Theresa May has accused her successor Boris Johnson of "abandoning" the UK's moral leadership on the world stage.
The ex-prime minister said Mr Johnson's decision to cut the overseas aid budget below 0.7% of national income had reduced the UK's global "credibility".
She wrote in the Daily Mail the UK had to "live up to its values" and would be judged by its actions not its rhetoric.
Mr Johnson said the UK was "embarking on a quite phenomenal year" of global leadership.
Questioned about Mrs May's comments by the SNP's Westminster leader Ian Blackford at Prime Minister's Questions, Mr Johnson said: "I think it's very important the prime minister of the UK has the best possible relationship with the president of the United States.
"That's part of the job description."
Mr Blackford called on the PM to reverse "his cruel policy of cutting international aid for the world's poorest".
Later on Wednesday, Joe Biden will be inaugurated as the 46th president of the United States, succeeding Donald Trump.
In advance of the event, Mr Johnson said he looked forward to working "hand-in-hand" with the new administration and that post-Covid challenges could only be tackled by "international co-operation".
But, in an article in the Daily Mail, Mrs May suggested Mr Johnson had squandered international goodwill by choosing not to meet the longstanding UN target of spending 0.7% of income on international development.
The government says it cannot meet the figure - enshrined in UK law - this year because of the strain placed on the public finances by the pandemic.
Theresa May has made these criticisms - on overseas aid and the threat by the government to override international law - before.
Quite often she gets a dig in when she stands up in the House of Commons.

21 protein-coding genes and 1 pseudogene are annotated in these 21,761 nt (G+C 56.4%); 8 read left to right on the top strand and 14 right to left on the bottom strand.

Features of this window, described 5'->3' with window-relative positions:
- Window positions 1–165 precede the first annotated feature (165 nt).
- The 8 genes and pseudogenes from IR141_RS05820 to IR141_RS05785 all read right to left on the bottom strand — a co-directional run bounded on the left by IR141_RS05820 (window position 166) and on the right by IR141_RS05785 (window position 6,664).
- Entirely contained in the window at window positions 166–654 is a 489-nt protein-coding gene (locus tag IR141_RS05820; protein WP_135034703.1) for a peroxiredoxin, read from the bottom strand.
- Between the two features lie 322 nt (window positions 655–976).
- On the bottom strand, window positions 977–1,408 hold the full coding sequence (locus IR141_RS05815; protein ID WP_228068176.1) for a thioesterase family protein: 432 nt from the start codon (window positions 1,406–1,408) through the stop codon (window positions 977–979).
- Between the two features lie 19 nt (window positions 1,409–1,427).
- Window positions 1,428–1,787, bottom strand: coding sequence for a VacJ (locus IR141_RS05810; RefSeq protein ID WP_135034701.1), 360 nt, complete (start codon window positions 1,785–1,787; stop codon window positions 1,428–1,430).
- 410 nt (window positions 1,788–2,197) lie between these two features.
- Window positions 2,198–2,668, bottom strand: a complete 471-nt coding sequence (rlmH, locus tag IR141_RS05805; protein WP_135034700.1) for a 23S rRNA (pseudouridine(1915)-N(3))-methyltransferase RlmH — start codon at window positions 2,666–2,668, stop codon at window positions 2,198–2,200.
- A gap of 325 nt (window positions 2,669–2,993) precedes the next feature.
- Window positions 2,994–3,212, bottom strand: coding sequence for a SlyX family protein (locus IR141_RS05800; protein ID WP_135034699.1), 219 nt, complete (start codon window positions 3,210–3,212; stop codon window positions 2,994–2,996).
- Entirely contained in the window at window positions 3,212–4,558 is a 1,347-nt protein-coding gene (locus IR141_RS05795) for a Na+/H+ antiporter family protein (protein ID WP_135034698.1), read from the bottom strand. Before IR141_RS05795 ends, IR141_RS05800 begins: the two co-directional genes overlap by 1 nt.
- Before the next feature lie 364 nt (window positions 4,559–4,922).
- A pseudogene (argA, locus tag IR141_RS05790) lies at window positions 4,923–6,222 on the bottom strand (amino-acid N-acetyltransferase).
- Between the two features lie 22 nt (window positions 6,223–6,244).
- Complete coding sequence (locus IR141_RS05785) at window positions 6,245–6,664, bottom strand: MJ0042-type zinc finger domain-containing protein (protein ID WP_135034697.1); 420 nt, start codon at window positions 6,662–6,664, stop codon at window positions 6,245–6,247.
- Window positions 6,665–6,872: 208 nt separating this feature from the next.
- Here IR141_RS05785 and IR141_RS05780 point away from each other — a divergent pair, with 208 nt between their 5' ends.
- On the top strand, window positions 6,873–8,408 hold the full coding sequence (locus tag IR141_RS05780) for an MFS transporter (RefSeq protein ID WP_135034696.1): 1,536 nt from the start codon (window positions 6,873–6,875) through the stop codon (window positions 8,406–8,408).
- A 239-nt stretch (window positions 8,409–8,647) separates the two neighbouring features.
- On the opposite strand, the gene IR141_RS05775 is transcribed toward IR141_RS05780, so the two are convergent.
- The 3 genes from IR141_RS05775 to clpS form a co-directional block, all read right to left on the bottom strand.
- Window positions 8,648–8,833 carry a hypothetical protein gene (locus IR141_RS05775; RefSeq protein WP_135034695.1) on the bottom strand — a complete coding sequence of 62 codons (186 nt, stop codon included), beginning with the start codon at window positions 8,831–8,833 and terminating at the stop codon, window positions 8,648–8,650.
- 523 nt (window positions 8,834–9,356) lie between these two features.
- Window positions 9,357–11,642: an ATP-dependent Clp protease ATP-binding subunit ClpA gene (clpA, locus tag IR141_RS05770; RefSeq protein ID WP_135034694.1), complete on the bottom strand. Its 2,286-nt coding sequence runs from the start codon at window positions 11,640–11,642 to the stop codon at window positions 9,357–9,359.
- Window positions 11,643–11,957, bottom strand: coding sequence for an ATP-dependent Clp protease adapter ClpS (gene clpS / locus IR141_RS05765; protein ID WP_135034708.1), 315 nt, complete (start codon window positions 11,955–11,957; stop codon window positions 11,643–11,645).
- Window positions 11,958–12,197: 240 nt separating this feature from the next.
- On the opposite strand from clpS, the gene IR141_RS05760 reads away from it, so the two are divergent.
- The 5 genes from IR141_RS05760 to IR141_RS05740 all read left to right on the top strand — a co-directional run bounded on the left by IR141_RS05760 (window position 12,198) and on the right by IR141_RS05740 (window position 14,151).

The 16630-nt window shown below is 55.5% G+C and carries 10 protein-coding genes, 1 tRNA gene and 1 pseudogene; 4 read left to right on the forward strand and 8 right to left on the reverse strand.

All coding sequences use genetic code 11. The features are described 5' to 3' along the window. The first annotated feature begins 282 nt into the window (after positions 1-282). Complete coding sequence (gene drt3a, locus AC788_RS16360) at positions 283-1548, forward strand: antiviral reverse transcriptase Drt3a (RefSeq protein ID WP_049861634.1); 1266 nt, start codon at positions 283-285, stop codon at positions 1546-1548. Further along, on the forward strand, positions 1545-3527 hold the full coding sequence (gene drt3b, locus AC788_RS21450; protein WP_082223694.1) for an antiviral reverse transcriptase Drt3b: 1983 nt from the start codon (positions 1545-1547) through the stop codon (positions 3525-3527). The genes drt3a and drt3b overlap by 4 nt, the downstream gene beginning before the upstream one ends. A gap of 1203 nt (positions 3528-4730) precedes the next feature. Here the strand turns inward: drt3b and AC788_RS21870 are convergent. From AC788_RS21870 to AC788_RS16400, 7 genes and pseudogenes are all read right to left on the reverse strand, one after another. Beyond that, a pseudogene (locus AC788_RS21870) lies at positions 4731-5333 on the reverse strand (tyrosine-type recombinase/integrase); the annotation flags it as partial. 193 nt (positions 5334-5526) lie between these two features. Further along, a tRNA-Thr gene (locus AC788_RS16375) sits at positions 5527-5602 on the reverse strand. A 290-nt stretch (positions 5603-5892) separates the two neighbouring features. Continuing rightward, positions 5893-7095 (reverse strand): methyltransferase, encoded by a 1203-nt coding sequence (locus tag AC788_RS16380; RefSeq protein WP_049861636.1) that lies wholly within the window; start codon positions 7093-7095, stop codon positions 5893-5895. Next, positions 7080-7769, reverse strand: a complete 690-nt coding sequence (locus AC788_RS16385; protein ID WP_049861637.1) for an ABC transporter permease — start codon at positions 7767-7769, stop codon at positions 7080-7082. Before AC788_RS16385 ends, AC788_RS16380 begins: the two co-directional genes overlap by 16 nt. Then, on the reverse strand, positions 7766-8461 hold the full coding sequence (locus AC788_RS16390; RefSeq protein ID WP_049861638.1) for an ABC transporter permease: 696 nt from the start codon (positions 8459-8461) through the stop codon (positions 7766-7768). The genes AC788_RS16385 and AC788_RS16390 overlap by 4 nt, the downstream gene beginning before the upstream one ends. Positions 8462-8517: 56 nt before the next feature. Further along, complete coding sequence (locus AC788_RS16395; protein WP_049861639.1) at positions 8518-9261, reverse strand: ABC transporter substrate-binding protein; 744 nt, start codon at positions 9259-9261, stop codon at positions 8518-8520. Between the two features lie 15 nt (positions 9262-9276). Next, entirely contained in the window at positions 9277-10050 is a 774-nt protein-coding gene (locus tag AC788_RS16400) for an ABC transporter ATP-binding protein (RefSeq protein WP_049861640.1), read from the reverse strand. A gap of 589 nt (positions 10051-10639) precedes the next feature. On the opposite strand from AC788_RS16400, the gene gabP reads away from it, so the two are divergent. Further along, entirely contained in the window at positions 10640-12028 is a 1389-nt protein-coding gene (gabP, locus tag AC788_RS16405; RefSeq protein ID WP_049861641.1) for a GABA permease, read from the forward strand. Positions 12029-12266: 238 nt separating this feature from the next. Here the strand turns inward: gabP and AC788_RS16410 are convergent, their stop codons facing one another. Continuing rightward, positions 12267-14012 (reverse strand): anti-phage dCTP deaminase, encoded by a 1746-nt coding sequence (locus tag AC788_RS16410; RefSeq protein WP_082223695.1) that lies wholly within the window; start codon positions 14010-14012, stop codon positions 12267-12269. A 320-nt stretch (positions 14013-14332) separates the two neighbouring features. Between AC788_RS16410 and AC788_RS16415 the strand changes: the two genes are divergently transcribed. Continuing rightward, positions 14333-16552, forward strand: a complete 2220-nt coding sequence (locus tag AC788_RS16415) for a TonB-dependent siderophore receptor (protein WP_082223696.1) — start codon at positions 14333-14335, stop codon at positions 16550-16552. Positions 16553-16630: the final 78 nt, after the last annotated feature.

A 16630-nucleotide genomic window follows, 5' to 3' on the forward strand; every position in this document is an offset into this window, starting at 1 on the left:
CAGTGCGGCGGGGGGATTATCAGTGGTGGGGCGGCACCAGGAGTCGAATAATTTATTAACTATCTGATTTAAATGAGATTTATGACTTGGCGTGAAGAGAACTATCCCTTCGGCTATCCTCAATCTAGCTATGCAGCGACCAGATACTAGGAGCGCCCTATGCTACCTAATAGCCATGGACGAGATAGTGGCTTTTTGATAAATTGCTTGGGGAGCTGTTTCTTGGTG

But packaging it all up in this way, on this day, is, in the words of one of her close former advisers, "quite punchy".
The government would rather focus on the relationship it is going to forge with the new US president.
Ministers feel they have quite a lot in common with Joe Biden when it comes to working together on the world stage, fighting climate change and co-operating on global security.
Mrs May also criticised Mr Johnson's support for legislation which could have allowed the UK to go back on parts of its Withdrawal Agreement with the EU, had it been passed.
Controversial clauses were ultimately removed from the Internal Market Bill in December, after the UK and EU reached an agreement.
But Mr Johnson's threat to break international law was criticised in Europe and the US - where Mr Biden warned it could imperil peace in Northern Ireland.
Mrs May said the UK was "well placed to play a decisive role in shaping this more co-operative world but to lead we must live up to our values".
"Other countries listen to what we say not simply because of who we are, but because of what we do. The world does not owe us a prominent place on its stage," she added.
"Whatever the rhetoric we deploy, it is our actions which count. So, we should do nothing which signals a retreat from our global commitments."
Mrs May, who had a sometimes strained relationship with Mr Trump, said Mr Biden's election presented the UK with a "golden opportunity" for Western democracies to reverse the trend towards "absolutism" - and a "few strongmen facing off against each other" - in global affairs.
The UK holds the presidency of the G7 this year and hosts the COP26 climate summit in Glasgow.
Mr Johnson said he looked forward to welcoming Mr Biden to the UK at least twice in 2021.
"In our fight against Covid and across climate change, defence, security, and in promoting and defending democracy, our goals are the same and our nations will work hand-in-hand to achieve them," he added.